Zombie Babies – Kickstarter Preview
Upon entering the exhibition hall recently at the UK Games Expo, leaflets from various developers were thrust into my hands. “Come check out our game!” they all read. Zombie Babies was one of those and, after going to see them at their stall, we came home with the pre-kickstarter prototype to try out.
In Zombie Babies, you and your friends pick one if the four Hero babies each. The story goes that you have been dropped off at nursery like any other day. However, all is not right as the rest of the babies have become a little carnivorous and all the adults are gone! You need to survive the day by working your way through the nursery and fighting the Zombie Babies!
Zombie Babies thus forms the mechanic of a card based character builder. The heroes all start out with some base stats in Strength, Intelligence and Bravery.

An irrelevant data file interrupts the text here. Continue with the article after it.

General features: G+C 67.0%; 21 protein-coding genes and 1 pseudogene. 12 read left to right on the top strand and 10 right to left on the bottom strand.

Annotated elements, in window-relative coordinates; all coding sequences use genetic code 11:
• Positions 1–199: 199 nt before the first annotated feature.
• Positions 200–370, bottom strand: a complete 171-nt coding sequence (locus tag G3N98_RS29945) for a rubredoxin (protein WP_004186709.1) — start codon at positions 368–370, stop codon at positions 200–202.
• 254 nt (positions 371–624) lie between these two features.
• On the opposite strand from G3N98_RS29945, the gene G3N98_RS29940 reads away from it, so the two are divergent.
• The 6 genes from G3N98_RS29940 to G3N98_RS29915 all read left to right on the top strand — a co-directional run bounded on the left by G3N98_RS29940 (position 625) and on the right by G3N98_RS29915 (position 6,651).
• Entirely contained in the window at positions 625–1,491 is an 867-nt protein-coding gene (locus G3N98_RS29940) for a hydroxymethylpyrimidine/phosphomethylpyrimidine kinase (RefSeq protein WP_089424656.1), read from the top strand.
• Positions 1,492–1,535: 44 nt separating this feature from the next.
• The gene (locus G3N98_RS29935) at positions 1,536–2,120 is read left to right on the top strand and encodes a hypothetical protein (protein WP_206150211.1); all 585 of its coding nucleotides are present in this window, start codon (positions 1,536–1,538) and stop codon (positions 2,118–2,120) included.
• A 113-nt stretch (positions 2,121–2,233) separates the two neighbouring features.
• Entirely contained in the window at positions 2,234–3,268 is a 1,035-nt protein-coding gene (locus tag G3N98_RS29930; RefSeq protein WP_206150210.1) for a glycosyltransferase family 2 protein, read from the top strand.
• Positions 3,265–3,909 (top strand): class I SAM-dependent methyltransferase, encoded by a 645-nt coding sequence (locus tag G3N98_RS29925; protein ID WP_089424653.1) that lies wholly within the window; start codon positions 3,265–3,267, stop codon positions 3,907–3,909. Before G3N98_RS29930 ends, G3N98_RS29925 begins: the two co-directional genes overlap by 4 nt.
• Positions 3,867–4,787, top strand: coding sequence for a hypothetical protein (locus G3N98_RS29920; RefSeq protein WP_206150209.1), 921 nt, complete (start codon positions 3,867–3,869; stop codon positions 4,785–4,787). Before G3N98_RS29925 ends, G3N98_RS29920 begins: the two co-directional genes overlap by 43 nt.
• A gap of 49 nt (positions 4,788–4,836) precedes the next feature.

You form a deck with all the zombies and rooms of the nursery, and at the bottom place a random boss. At all times you have three quest cards out on the table in front of the heroes and, during their turn, they chose to take on one of the quests. Zombies are hard to kill, but reward a lot of XP. Locations tend to reward you with some XP, usually a stat and sometimes an item. If you collect an item, you draw it from the item deck add it to your character. Items also tend to improve a stat or two of your character.
And stats are of course important when it comes to taking on quests. To complete any quest you will need to beat a score or two out of the three stats. To do this, you take the number of dice equal to your score in that stat, roll them, and try to equal of better the score required. It’s a well used technique that generally works very well.
However, there are a few issues with it in Zombie Babies. Firstly are the dice themselves. In the preview copy we received the dice are black with white lining of the symbols. A fist for strength. A light bulb for intelligence. But it took a good while for me to figure out the third symbol. It’s a Lion for bravery. Now the press materials that we’ve been supplied suggest that in the production version of the game the dice will be white with black lining. But the Lion’s head doesn’t look any better.